Think Piece: What does local authorities declaring a climate change emergency mean to contractors on the NWCH Frameworks?

On 19 July 2019, Manchester City Council formally passed a motion declaring a climate change emergency. This acknowledged the risk presented by climate change to Manchester’s future, committing to ensure that all decisions are taken with the city’s target of becoming zero-carbon by 2038 in mind.

Breaking this down slightly, committing to being zero-carbon by 2038 requires a 50% reduction every five years. 

This declaration is important to contractors on the NWCH Frameworks as the majority of North West authorities have made similar declarations. Currently 36 of the 39 authorities have declared a climate change emergency with a further authority committing to lowering its Carbon emissions. On top of this, the Greater Manchester Combined Authority and Liverpool City Region Combined Authority have also declared a climate change emergency. This means the majority of the clients through the hub are currently devising their own response and action plan to achieve these targets. Considerations include the impact of their existing estate (both housing and operational), new build programme, energy management and fleet management as well as educating staff and residents to take green choices. 

Our supply chain is vital in supporting this key agenda. What materials are we using? Where do they come from? What alternatives have been considered? What impact do these have on the overall efficient operation of the building? How is Carbon measured in the construction and operation of our buildings? What is the energy performance of our buildings at handover? How are we benchmarking and tracking this performance on an ongoing basis? How can Carbon be ‘costed’? Almost every authority in the country is currently considering its answer to these questions.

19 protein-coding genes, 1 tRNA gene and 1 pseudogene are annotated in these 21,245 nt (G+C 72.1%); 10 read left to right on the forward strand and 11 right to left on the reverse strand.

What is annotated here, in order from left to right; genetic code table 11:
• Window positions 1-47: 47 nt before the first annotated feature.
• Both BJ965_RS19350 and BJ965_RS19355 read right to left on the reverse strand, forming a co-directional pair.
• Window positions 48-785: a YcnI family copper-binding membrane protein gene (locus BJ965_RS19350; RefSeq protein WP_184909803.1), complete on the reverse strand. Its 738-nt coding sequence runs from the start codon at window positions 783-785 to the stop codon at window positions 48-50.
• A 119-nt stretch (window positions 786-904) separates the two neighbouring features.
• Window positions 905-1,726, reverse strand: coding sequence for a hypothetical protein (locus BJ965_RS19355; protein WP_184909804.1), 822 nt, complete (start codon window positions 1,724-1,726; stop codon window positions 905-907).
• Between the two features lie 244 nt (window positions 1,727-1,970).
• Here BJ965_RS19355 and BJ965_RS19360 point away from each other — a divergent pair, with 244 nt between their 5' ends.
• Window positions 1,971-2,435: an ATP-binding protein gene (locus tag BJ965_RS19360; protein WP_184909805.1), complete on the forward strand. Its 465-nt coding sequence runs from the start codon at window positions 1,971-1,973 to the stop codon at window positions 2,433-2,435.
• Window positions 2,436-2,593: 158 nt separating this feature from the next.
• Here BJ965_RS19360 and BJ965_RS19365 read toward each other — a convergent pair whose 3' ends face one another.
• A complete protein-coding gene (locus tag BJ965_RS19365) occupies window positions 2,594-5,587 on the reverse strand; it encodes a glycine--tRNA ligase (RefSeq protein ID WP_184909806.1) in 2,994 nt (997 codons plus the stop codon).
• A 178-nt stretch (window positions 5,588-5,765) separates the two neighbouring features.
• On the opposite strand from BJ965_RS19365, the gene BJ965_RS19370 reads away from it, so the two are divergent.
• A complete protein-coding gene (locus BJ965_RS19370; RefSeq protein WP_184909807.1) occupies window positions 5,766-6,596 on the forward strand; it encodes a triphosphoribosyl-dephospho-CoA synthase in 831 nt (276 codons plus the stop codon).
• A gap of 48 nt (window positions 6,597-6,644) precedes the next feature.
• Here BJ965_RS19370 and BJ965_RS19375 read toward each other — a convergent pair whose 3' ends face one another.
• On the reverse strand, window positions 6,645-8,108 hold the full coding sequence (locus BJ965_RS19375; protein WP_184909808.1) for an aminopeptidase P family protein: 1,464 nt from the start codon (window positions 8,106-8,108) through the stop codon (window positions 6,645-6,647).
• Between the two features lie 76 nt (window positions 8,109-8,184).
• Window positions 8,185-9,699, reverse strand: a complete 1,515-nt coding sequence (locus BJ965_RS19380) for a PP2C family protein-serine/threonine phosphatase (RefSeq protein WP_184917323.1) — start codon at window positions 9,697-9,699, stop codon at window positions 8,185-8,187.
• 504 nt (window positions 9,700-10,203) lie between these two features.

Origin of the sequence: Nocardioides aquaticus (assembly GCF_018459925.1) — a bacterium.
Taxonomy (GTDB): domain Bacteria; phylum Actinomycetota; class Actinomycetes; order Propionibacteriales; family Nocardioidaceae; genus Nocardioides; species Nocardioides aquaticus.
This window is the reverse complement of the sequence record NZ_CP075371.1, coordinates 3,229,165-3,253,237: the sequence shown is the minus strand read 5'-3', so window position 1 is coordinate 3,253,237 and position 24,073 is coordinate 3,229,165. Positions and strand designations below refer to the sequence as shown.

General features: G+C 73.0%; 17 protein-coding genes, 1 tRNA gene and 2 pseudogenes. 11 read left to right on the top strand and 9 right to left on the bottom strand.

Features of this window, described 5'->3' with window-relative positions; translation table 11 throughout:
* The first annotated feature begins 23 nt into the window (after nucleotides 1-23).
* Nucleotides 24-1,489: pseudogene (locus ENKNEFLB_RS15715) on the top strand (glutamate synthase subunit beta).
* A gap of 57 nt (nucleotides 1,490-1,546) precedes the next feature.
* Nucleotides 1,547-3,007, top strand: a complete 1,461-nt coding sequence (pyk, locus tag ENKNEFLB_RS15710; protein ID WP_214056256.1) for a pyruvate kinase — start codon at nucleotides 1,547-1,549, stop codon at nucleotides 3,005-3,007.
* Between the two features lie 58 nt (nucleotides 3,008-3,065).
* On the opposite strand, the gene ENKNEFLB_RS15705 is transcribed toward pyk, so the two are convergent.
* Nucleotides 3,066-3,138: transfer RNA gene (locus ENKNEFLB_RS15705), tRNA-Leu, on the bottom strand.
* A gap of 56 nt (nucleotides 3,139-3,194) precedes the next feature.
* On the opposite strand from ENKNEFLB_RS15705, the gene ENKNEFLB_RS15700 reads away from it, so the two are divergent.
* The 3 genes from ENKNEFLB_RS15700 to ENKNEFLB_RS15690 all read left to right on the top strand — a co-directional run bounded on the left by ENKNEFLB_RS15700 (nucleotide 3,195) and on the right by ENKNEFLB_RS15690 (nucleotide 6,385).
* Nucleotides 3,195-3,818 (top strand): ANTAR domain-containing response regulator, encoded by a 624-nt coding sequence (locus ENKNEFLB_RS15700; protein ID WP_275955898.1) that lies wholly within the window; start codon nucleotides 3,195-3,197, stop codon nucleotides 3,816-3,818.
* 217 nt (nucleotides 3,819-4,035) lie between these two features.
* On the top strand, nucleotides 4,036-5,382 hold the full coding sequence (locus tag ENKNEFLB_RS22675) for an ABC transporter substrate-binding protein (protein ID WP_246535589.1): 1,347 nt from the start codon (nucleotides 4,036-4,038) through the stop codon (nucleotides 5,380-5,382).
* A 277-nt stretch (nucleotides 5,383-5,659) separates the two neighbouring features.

This is where the NWCH can draw on its experience of collaboration and working with clients to ensure maximum value is achieved. The standard approach to building design and costing almost needs to be completely redeveloped. Rather than the purpose of the building being the starting point, how the building can be as efficient as possible needs to drive the design and decision making process. Breaking down the various elements and benchmarking their performance against the impact of standard approaches to construction and energy management will help demonstrate the value and payback of efficient choices. This new approach will also inevitably need to include support in showing the payback period for green technologies and efficient material use. Yes this may initially increase build cost but if considered as part of the whole lifecycle of the asset, what impact does this have on revenue budgets? Helping local authorities frame these arguments with data and exemplar project examples will support the justification of energy efficient decisions.

Passive design can make a massive impact on reducing Carbon. However, if operation by users or Facilities Management teams starts to negate these benefits, energy usage will not reduce as anticipated. How soft landings and potentially ongoing efficiency support services are managed by contractors will need to be reconsidered to support users to operate their buildings in the most efficient manner, while highlighting the cost benefit of doing so. This all forms part of better managing the gap between the expected and actual performance of existing, retrofit and new build assets.

A Sustainability SIG (Special Interest Group) has been established and is already looking at how our Frameworks must adapt to ensure we are best placed to drive this agenda forward. The year 2038 is not far away and if our Clients are serious about achieving their ambitious targets, they need to know the NWCH is best placed to enable them to do so.

If you would like to speak to the Hub about what the climate change declaration means for your organisation, please do not hesitate to contact us.


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